Authorities in Afghanistan said Saturday national security forces and U.S. drone strikes have jointly killed at least 28 Islamic State (IS) fighters in a restive eastern region bordering Pakistan.
The overnight attacks happened in Achin and Kot districts of the province of Nangarhar, said local officials.
Achin’s chief, Haji Ghalib, told VOA 16 Daesh (Arabic acronym for IS) militants were killed when missiles fired by unmanned American aircraft struck a vehicle and a gathering of the group in a remote part of the mountainous district. He identified the dead as Pakistani militants.
Separately, provincial officials say Afghan security forces in the nearby Kot district killed 12 IS fighters and wounded several others in overnight clashes. They say two civilians caught in the crossfire were also killed.
Counterterrorism strike confirmed
A U.S. military spokesman, Colonel Michael Lawhorn, confirmed American forces conducted a counter-terrorism strike in the Achin district Friday. "For operational security, we will not discuss the details of this event," he told VOA.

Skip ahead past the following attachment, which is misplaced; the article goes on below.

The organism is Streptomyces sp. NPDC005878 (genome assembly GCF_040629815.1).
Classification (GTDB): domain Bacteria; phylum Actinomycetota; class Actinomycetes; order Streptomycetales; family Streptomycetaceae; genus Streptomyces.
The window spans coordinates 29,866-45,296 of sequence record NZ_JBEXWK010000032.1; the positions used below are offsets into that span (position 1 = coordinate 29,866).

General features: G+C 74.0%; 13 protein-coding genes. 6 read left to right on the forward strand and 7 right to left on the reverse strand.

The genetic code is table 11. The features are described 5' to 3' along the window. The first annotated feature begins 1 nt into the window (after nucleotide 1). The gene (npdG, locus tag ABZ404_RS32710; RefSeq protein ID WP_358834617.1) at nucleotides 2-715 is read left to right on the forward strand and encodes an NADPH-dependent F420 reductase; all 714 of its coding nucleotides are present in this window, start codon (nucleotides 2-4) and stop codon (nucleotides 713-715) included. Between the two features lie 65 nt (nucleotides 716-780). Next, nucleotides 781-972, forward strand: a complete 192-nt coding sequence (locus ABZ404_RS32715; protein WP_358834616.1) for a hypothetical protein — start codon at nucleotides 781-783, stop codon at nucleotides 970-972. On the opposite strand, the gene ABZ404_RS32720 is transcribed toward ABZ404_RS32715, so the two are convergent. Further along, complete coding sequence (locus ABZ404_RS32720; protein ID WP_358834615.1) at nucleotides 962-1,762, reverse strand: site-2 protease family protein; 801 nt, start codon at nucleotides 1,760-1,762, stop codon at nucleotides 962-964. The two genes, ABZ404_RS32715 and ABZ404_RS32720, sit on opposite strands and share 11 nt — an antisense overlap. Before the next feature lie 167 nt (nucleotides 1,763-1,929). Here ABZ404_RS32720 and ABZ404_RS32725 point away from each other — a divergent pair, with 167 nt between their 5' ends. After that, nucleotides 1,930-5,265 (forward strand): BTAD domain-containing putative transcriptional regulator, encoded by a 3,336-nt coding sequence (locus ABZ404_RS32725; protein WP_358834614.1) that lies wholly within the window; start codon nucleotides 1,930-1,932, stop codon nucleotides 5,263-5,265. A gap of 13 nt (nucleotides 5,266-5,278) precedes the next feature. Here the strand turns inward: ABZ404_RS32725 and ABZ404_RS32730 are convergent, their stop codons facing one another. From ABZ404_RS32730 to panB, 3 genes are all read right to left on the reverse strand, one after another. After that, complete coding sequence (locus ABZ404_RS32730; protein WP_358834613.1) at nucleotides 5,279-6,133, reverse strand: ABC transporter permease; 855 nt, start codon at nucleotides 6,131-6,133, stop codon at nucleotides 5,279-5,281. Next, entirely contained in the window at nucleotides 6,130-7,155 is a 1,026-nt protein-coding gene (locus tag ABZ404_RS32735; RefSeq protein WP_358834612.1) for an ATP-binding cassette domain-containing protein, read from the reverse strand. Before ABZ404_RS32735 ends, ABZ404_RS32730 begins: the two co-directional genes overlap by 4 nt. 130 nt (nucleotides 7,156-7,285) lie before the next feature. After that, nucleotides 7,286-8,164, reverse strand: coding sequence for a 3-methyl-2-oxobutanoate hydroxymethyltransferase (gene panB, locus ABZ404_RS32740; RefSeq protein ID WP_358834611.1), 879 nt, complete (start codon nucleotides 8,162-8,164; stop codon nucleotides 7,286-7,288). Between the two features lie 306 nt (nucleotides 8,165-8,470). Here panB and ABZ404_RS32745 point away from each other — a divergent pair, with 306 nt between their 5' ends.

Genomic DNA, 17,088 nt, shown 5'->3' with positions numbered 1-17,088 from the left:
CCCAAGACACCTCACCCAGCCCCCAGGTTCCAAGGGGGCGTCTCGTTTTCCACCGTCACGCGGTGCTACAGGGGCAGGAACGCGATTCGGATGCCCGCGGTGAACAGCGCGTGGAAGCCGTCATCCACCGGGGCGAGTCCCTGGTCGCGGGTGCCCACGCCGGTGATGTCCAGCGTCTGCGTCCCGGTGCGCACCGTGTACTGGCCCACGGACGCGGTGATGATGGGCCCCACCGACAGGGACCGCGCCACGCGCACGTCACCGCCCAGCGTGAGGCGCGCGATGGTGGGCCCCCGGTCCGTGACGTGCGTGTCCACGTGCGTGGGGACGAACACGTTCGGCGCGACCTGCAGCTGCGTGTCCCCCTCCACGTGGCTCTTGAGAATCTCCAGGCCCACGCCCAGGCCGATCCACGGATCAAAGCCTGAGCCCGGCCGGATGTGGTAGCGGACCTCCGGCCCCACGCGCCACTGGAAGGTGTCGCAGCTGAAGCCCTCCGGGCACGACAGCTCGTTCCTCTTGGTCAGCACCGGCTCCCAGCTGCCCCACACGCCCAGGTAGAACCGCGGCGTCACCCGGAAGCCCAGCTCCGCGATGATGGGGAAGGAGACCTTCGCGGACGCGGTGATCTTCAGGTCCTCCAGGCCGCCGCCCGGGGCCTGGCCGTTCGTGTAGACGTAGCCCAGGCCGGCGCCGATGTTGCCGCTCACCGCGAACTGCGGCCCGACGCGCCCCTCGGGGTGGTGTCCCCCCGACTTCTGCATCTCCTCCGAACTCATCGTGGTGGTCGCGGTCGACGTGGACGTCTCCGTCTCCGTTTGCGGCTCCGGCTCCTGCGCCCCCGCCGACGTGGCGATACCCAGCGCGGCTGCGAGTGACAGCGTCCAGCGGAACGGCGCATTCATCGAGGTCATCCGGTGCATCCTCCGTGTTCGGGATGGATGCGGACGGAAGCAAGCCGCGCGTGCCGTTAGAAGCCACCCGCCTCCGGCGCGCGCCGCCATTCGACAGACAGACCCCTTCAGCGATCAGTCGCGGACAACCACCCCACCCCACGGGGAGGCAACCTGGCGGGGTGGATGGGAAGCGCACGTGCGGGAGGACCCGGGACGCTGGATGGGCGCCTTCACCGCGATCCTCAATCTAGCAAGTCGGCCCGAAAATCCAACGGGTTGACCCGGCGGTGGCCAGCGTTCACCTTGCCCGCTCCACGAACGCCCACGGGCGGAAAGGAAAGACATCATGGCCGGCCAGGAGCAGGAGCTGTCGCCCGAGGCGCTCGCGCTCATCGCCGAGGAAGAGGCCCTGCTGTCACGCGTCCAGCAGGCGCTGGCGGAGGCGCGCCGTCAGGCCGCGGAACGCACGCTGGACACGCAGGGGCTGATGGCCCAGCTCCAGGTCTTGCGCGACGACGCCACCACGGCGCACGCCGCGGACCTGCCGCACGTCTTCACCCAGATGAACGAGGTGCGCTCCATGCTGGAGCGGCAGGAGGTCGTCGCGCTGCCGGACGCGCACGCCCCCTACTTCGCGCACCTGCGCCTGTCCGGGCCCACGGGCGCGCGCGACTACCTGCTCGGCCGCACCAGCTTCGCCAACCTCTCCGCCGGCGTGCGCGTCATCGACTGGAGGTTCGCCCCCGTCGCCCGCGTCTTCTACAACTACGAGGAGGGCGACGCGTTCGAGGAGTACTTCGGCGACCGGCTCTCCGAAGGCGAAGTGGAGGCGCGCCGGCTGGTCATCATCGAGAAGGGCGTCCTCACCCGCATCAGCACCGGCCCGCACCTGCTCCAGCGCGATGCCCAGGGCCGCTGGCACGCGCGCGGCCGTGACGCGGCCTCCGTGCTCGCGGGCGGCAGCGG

Achin is where Afghan authorities say Islamic State has established its stronghold for attacks in and around Nangarhar.
In recent weeks, the U.S. has carried out frequent airstrikes in the province and used drone attacks to destroy an FM radio station broadcasting Islamic State propaganda. The air raids killed 29 militants, including five staff members at the so-called “Voice of Caliphate” broadcast facility.
The outgoing commander of U.S. and NATO forces in Afghanistan, General John Campbell, has warned that IS continues to conduct brutal attacks against Afghan civilians.
FILE - U.S. Army General John Campbell, commander of the Resolute Support Mission and United States Force - Afghanistan, testifies before a Senate Armed Services Committee hearing on "The Situation in Afghanistan" on Capitol Hill in Washington, Oct. 6, 2015.
“They have focused their efforts on establishing a presence in Nangarhar and recruiting in other areas,” General Campbell told the U.S. Senate Armed Services Committee in Washington Thursday.
Noting that the U.S. counter-terrorism mission in Afghanistan has recently been authorized to launch direct strikes against Islamic State militants, Campbell added: “Since then, we have had considerable success in degrading their capabilities. The strikes have been effective in mitigating their growth.”